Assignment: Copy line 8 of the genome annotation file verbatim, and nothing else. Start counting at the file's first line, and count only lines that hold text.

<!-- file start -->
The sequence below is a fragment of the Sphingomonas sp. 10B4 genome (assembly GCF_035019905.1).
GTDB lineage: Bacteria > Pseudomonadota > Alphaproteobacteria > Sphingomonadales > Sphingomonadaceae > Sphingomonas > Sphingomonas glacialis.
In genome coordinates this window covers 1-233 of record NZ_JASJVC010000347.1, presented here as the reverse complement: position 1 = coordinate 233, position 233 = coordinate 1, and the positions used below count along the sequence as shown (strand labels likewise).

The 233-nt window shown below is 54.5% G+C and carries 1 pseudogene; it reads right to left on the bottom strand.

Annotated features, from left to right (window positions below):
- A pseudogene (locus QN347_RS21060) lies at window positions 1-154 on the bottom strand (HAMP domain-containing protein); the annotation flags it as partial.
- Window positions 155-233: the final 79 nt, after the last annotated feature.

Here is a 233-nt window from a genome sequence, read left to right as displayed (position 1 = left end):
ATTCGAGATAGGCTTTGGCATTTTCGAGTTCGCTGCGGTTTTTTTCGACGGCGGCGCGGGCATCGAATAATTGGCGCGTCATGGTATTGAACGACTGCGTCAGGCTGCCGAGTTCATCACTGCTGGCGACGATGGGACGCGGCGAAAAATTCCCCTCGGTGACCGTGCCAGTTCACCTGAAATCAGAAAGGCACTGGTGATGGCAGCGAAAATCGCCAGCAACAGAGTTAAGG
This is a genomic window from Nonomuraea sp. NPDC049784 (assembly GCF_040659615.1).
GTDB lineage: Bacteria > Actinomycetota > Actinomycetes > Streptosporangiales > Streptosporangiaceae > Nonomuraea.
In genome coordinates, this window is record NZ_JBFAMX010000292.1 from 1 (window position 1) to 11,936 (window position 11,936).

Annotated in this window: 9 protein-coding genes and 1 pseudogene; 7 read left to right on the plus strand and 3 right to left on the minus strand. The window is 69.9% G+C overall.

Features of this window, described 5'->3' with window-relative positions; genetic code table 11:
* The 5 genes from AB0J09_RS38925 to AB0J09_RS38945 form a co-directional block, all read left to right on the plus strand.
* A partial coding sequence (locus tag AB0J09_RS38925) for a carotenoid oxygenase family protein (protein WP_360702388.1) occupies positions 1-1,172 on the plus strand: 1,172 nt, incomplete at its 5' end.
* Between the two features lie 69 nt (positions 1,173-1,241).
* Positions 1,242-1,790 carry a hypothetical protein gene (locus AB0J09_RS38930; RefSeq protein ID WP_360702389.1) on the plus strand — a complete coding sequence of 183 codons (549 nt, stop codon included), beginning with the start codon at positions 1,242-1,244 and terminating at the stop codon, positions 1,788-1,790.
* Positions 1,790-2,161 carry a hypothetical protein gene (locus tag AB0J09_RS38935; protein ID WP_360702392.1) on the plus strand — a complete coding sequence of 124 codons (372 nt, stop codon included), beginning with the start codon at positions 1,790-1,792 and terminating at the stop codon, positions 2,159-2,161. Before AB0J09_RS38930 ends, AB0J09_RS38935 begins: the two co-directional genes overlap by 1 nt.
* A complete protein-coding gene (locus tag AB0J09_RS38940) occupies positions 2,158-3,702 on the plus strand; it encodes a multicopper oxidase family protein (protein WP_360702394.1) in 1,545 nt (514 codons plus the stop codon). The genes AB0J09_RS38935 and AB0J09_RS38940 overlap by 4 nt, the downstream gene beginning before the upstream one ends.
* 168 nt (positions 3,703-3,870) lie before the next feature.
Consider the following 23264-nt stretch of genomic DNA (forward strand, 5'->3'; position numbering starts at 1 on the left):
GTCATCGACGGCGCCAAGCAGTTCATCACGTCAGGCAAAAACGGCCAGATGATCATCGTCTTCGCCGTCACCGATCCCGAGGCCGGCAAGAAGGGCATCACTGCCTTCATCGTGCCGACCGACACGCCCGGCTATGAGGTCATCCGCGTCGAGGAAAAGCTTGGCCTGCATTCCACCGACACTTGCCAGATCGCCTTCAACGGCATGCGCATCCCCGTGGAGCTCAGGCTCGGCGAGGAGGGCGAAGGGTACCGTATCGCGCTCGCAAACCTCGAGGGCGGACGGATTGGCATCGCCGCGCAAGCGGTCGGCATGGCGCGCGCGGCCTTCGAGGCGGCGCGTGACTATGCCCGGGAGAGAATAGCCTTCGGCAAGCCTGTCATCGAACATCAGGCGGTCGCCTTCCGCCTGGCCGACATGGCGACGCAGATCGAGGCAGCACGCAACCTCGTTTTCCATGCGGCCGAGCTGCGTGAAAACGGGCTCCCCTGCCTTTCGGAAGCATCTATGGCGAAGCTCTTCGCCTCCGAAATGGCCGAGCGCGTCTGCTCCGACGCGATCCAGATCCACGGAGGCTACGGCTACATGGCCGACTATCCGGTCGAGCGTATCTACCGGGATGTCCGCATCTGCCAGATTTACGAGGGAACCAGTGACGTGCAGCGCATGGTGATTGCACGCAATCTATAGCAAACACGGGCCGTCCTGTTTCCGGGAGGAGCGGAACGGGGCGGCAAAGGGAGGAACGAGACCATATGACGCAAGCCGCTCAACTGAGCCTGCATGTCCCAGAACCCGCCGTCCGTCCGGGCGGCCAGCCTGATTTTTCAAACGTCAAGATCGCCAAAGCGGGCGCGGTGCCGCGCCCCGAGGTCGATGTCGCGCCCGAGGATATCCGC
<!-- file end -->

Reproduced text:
Here is a 233-nt window from a genome sequence, read left to right as displayed (position 1 = left end):